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Re: [html4all] several messages about alt

From: Leif Halvard Silli <lhs@malform.no>
Date: Mon, 14 Apr 2008 04:36:49 +0200
Message-ID: <4802C341.40500@malform.no>
To: Dannii <curiousdannii@gmail.com>
CC: HTML4All <list@html4all.org>, Ben Boyle <benjamins.boyle@gmail.com>, W3C WAI-XTECH <wai-xtech@w3.org>, HTML WG <public-html@w3.org>

Dannii 08-04-14 02.44:     
> On Mon, Apr 14, 2008 at 1:33 AM, Leif Halvard Silli <lhs@malform.no 
> <mailto:lhs@malform.no>> wrote:
>
>     Those are different evaluation axes. But experience has shown us
>     that the only validation that authors care about is the general
>     CSS and HTML stamps. Therefore, we must (continue to) incorporate
>     social consciousness into the general stamping tools. 
>
>     ...
>
>     The way I propose it, with some kind of "unready" stamp etc,
>     people will be allowed to cheat - just remove the 'unready' and do
>     the minimum thing with the alt attribtues -  but they will also
>     then know that they are cheating. At the same time, what is
>     cheating? The author evalution always counts.
>
>
>  
> As you say, most people generally only care about getting the tick of 
> approval, or in this case, validator images. This unready stamp 
> reminds me a lot of the transitional doctypes. The transitional 
> doctypes too were meant to be used by a small segment of the web that 
> were unable to completely fulfil the proper spec (ie, strict). In the 
> case of the transitional doctypes those pages were flawed using 
> presentational markup rather than inaccessible markup, but I think it 
> should still be a warning.

The difference from "transitional" is that 'unready' should be something 
that is meant to be temporary, for each document. And not like the 
proposed WYSIWYG flag which, just as the trasinsitional types, are 
offered as a less strivt version of HTML. 'Unready' is mean to help the 
author reach the goal. It is not meant as an alternative goal.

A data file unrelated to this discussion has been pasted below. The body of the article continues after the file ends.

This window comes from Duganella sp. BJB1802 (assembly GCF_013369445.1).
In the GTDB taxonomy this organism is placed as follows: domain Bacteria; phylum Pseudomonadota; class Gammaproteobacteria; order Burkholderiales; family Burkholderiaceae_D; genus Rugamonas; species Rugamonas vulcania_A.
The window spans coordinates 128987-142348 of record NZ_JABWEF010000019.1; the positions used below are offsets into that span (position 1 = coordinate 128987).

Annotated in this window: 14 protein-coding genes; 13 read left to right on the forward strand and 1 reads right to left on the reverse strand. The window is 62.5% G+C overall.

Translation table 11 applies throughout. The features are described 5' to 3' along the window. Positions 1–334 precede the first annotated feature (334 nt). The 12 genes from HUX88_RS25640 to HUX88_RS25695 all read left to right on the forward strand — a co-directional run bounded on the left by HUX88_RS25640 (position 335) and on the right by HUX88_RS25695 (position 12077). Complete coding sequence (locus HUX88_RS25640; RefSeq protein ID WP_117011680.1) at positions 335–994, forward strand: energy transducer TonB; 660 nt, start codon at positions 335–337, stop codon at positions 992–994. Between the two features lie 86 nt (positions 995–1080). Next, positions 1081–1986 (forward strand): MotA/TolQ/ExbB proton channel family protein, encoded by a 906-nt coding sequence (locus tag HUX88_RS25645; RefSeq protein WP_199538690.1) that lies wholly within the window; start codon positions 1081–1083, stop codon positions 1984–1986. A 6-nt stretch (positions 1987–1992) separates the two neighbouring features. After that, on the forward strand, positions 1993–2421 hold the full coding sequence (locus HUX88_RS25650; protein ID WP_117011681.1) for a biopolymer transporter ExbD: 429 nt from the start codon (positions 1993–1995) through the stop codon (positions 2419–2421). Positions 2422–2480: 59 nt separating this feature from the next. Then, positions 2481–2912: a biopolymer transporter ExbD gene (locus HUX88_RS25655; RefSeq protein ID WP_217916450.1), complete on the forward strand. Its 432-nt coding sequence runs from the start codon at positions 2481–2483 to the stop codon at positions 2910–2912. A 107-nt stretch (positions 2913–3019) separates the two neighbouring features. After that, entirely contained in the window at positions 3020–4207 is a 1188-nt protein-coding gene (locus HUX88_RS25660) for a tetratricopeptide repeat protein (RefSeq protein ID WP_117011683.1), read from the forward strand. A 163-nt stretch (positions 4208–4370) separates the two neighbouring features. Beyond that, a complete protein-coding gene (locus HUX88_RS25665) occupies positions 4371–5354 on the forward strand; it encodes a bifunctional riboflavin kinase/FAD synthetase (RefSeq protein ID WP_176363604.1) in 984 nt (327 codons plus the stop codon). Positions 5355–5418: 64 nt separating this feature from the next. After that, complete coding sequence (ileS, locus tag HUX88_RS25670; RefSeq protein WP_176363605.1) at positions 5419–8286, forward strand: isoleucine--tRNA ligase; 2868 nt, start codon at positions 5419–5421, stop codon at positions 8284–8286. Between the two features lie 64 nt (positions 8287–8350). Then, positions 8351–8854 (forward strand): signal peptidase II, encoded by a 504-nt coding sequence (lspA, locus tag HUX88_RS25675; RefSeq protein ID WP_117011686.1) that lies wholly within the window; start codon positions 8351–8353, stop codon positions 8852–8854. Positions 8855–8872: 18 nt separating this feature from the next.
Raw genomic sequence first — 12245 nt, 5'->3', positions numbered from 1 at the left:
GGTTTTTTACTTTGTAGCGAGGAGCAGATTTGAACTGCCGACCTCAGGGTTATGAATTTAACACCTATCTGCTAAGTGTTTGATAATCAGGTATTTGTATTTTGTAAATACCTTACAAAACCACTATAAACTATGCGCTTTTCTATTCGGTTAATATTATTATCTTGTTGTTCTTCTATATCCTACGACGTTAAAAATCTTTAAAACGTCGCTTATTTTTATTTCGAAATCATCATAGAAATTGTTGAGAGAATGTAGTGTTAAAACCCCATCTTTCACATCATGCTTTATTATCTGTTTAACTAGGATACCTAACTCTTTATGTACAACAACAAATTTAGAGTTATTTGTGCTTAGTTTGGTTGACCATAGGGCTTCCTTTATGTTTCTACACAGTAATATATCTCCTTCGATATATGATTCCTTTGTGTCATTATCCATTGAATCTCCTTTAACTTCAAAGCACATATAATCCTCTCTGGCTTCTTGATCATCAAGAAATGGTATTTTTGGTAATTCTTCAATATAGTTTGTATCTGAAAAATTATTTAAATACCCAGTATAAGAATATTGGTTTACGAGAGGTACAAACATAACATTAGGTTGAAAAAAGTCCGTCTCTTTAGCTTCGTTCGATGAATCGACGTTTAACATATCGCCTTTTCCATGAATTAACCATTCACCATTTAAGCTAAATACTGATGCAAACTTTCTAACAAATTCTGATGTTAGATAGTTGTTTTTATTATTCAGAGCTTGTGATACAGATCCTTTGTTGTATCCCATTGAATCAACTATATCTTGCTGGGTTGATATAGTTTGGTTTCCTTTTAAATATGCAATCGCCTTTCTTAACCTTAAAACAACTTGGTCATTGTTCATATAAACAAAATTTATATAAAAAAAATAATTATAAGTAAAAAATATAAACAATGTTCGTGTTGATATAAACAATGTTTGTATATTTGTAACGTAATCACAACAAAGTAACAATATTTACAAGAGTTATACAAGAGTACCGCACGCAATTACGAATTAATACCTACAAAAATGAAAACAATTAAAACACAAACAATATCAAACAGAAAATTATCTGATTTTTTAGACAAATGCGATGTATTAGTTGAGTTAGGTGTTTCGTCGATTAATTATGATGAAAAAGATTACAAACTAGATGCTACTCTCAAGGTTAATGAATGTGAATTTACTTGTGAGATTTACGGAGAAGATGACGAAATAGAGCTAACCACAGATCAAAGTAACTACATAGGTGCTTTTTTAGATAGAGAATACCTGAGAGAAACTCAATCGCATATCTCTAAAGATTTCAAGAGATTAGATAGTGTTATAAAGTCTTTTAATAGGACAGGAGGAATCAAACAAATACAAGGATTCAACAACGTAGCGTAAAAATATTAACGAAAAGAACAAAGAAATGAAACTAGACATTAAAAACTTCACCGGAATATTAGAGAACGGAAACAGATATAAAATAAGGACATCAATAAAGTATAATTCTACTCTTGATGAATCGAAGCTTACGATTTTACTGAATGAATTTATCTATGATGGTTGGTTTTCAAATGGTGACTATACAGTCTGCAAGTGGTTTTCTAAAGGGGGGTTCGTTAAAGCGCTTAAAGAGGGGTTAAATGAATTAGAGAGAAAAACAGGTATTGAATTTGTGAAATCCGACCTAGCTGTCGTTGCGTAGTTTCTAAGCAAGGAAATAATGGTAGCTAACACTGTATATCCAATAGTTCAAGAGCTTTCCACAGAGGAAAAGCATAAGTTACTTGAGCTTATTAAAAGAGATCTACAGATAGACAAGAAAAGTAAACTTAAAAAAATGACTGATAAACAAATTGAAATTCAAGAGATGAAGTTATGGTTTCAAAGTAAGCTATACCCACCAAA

> Because the transitional doctypes were not used as intended.
>
> For an unready stamp to be successful I think all of the following 
> would need to be ensured. Can you provide any evidence they would be?
> 1. It really would have to be used by only a small number of pages
> 2. The public would have to continue seeing it as undesirable, rather 
> than accepting and even preferring it to the full spec. Even if the 
> validators gave warnings or errors those might soon be regarded as 
> flaws of the validator... for example, does anyone actually pay 
> attention to the CSS validator messages about not providing both fore 
> and background colours?

The public would see it as undesirable because, as I said, a document 
with the 'unready' stamp should never be considered valid, even if 
otherwise is fully OK.

> 3. People would actually need to work actively to fix pages with the 
> stamp.

As long as validity and "stamping" are used as page developement tools, 
the I think it would.

> 4. That the stamp wouldn't be used in more cases than intended. Yes 
> it's intended for CMS', but what's to stop it being used on any pages 
> where the author is too lazy to add alt attributes?

Ok - I remember that in a debate at HTML4all.org, with and about Anne's 
blog, I referred to the DOCTYPE of a page there (I think it was that 
famouse time when he dropped that famous alt, because he could not find 
a good alt text for it). The DOCTYPE was HTML 4, but after I mentioned 
this, he changed it to <DOCTYPE HTML>. And thus suddenly my words lost 
all their power. :)

Yes, if I staffed a page with the "unready" stamp, I could say to you, 
if you complained about the lack of ALT texts, that, sorry, the page is 
still being worked on.

But also, just removing the unready stamp, would not make that page 
valid, unless it really was valid (in a machine checkable way - and in 
general).
-- 
leif halvard silli
Received on Monday, 14 April 2008 02:37:33 GMT

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